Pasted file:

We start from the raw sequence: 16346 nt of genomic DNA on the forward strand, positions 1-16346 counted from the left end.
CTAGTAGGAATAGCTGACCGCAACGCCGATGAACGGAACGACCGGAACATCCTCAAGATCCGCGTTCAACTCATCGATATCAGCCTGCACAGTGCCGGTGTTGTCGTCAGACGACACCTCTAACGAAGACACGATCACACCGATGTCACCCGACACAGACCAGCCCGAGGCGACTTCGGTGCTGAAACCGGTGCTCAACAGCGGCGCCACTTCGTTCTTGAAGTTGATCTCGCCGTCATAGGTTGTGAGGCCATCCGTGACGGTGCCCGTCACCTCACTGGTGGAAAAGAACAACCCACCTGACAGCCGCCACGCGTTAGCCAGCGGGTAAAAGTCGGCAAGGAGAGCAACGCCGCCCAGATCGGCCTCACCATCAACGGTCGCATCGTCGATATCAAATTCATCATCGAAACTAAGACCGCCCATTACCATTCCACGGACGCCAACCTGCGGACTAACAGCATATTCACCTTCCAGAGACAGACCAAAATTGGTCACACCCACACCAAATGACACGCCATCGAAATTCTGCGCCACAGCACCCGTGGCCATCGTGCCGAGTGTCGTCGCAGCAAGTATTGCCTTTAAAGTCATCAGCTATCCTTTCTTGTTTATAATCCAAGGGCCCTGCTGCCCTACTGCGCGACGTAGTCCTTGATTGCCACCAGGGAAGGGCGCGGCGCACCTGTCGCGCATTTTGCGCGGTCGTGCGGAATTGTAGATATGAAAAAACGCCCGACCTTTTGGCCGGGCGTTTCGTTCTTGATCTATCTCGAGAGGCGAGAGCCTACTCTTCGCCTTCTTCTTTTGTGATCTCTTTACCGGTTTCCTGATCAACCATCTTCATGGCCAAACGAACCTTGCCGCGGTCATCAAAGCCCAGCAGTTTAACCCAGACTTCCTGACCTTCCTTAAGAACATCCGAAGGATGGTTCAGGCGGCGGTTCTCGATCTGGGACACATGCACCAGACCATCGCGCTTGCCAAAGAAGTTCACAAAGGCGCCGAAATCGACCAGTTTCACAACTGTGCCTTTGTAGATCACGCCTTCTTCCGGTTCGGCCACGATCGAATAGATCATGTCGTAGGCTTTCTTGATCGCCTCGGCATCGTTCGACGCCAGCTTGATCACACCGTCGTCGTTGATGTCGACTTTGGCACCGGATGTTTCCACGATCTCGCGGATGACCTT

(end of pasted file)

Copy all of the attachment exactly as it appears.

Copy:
We start from the raw sequence: 16346 nt of genomic DNA on the forward strand, positions 1-16346 counted from the left end.
CTAGTAGGAATAGCTGACCGCAACGCCGATGAACGGAACGACCGGAACATCCTCAAGATCCGCGTTCAACTCATCGATATCAGCCTGCACAGTGCCGGTGTTGTCGTCAGACGACACCTCTAACGAAGACACGATCACACCGATGTCACCCGACACAGACCAGCCCGAGGCGACTTCGGTGCTGAAACCGGTGCTCAACAGCGGCGCCACTTCGTTCTTGAAGTTGATCTCGCCGTCATAGGTTGTGAGGCCATCCGTGACGGTGCCCGTCACCTCACTGGTGGAAAAGAACAACCCACCTGACAGCCGCCACGCGTTAGCCAGCGGGTAAAAGTCGGCAAGGAGAGCAACGCCGCCCAGATCGGCCTCACCATCAACGGTCGCATCGTCGATATCAAATTCATCATCGAAACTAAGACCGCCCATTACCATTCCACGGACGCCAACCTGCGGACTAACAGCATATTCACCTTCCAGAGACAGACCAAAATTGGTCACACCCACACCAAATGACACGCCATCGAAATTCTGCGCCACAGCACCCGTGGCCATCGTGCCGAGTGTCGTCGCAGCAAGTATTGCCTTTAAAGTCATCAGCTATCCTTTCTTGTTTATAATCCAAGGGCCCTGCTGCCCTACTGCGCGACGTAGTCCTTGATTGCCACCAGGGAAGGGCGCGGCGCACCTGTCGCGCATTTTGCGCGGTCGTGCGGAATTGTAGATATGAAAAAACGCCCGACCTTTTGGCCGGGCGTTTCGTTCTTGATCTATCTCGAGAGGCGAGAGCCTACTCTTCGCCTTCTTCTTTTGTGATCTCTTTACCGGTTTCCTGATCAACCATCTTCATGGCCAAACGAACCTTGCCGCGGTCATCAAAGCCCAGCAGTTTAACCCAGACTTCCTGACCTTCCTTAAGAACATCCGAAGGATGGTTCAGGCGGCGGTTCTCGATCTGGGACACATGCACCAGACCATCGCGCTTGCCAAAGAAGTTCACAAAGGCGCCGAAATCGACCAGTTTCACAACTGTGCCTTTGTAGATCACGCCTTCTTCCGGTTCGGCCACGATCGAATAGATCATGTCGTAGGCTTTCTTGATCGCCTCGGCATCGTTCGACGCCAGCTTGATCACACCGTCGTCGTTGATGTCGACTTTGGCACCGGATGTTTCCACGATCTCGCGGATGACCTT